The Wolfpack has the greatest source material since Jennie Livingston happened on drag ball culture back in the late 1980s.
This was a great year for films, but one that doesn’t lend itself particularly well to the conventional awards categories. For instance, I thought no actress could give a better performance than either Cate Blanchett or Rooney Mara in Carol (and they’re both obviously leads, so there’s a dilemma already), then I saw Brie Larson in Room, and then Charlotte Rampling in 45 Years. Add in the performances of Saoirse Ronan in Brooklyn and Charlize Theron in Mad Max: Fury Road, and you have six award-worthy performances but only one award to give.
In self-defense, I decided to do a list of 15 highs and lows of the year, with no pretense to being inclusive, and with a particular eye to highlighting achievements of some films that are likely to be overlooked in more conventional awards programs.
- Best example of a filmmaker doing a lot with a little: Taxi, a.k.a. Taxi Tehran, directed by Jafar Panahi. Forbidden by the Iranian government to make films, Panahi has managed to produce three since the ban began in 2010. In Taxi, he drives a cab (outfitted with three cameras) through Tehran, picking up a variety of people with definite opinions they don’t hesitate to express, allowing Panahi to explore a range of social issues in an effortlessly naturalistic way.
- Best crime documentary with a (partially) happy ending: 3½ Minutes, Ten Bullets, directed by Marc Silver, which makes masterful use of archival footage to tell the story of a young life ended too soon, and for no good reason. Spoiler alert: While no one can bring back the dead, sometimes killers can be brought to justice.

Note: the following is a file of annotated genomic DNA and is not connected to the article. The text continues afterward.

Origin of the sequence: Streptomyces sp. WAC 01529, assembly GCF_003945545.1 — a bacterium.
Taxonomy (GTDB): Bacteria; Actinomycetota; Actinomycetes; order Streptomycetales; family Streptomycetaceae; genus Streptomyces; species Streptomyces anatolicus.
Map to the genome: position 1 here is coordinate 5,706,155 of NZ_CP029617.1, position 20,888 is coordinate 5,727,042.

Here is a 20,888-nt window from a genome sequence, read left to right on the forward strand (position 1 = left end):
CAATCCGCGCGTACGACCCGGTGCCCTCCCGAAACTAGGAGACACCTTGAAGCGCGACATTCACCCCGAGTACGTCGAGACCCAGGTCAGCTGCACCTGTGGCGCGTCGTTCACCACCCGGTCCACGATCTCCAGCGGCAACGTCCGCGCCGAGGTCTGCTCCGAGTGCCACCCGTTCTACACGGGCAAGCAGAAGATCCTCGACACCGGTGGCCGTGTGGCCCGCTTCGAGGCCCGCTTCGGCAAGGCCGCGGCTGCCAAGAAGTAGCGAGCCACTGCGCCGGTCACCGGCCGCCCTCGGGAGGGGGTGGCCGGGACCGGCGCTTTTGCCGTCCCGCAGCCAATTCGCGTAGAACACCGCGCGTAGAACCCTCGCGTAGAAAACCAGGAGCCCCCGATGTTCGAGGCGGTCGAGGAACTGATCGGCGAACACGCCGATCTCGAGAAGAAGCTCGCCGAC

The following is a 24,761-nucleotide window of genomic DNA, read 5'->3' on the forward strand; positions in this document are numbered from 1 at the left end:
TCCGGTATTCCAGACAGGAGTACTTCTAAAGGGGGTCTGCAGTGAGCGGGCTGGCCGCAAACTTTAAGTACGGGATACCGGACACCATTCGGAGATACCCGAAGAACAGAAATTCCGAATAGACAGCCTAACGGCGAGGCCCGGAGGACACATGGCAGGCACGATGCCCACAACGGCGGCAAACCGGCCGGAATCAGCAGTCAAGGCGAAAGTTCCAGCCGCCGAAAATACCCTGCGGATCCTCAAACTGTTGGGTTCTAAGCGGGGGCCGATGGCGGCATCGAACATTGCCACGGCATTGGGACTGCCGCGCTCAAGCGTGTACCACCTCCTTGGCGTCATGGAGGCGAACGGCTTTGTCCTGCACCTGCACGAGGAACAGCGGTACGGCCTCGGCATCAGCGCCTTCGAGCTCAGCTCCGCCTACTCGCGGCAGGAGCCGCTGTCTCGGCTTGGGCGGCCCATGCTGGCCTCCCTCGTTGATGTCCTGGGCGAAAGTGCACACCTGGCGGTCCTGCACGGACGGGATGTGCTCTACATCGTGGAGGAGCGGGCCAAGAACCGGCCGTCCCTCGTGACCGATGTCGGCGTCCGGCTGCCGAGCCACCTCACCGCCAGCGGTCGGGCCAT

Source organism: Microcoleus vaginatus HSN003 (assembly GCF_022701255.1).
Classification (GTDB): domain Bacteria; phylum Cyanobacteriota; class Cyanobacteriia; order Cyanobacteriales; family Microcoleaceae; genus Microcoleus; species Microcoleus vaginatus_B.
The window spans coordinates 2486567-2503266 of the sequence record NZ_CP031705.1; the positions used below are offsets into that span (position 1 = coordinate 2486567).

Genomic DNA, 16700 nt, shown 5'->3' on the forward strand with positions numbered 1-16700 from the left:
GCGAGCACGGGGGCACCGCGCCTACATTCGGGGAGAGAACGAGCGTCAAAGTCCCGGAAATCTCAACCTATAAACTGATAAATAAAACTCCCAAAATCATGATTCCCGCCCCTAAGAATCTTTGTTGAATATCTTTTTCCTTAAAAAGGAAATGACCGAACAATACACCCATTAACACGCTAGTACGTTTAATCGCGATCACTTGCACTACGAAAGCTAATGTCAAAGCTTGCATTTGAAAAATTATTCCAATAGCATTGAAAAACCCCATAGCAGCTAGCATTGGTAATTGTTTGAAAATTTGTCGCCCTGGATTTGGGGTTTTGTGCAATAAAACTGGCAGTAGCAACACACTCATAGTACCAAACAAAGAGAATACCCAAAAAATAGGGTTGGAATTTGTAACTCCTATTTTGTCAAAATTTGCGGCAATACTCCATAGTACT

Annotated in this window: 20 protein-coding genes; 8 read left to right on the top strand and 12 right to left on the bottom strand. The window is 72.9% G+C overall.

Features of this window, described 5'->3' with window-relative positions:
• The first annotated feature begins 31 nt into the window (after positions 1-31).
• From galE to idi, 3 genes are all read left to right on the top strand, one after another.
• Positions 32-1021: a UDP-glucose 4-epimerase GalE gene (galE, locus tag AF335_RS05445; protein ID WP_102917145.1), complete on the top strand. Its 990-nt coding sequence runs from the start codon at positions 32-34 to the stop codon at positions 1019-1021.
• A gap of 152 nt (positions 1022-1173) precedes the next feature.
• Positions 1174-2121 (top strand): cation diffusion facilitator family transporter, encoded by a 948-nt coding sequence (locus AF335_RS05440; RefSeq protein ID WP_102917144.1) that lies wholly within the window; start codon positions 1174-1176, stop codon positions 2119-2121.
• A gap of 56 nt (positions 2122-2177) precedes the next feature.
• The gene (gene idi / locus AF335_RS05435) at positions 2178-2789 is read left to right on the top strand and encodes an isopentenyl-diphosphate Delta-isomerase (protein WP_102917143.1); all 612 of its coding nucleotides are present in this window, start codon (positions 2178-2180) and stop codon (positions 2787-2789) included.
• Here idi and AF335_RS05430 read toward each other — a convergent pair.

- Worst treatment of an American classic: In the Heart of the Sea, directed by Ron Howard, which is bad in every way possible. It’s not enough that the story of the crew of whaling ship the Essex is subverted to the needs of 3D and a giant whale tail, but Howard also drags Herman Melville and Moby Dick into this sorry mess.
- Best old-fashioned movie: Spotlight, directed by Tom McCarthy, which tells the story of a group of Boston Globe reporters investigating child abuse in the Catholic Church. Spotlight film gets extra points for using a traditional film framework to celebrate a fast-disappearing tradition: that of investigative, old-media journalism.
- Best break for a young documentarian Crystal Moselle’s chance encounter with the young men featured in The Wolfpack provided her with the greatest source material since Jennie Livingston happened on drag ball culture back in the late 1980s. While The Wolfpack is no Paris Is Burning, it does provide a fascinating look a group of siblings who spent years primarily confined to their family apartment, passing the time by watching movies and recreating them.
- Most melodramatic film by a formerly subtle director: 99 Homes, directed by Ramin Bahrani, whose previous films include Chop Shop (2007) and Goodbye Solo (2008). Bahrami’s latest film, set during the housing crash, tells a simplistic moral fable of a construction worker (Andrew Garfield) corrupted by a monumentally evil real estate broker (Michael Shannon). Added bonus: The script is neatly divided into thirds, and is so mechanically written that you could set your watch by it.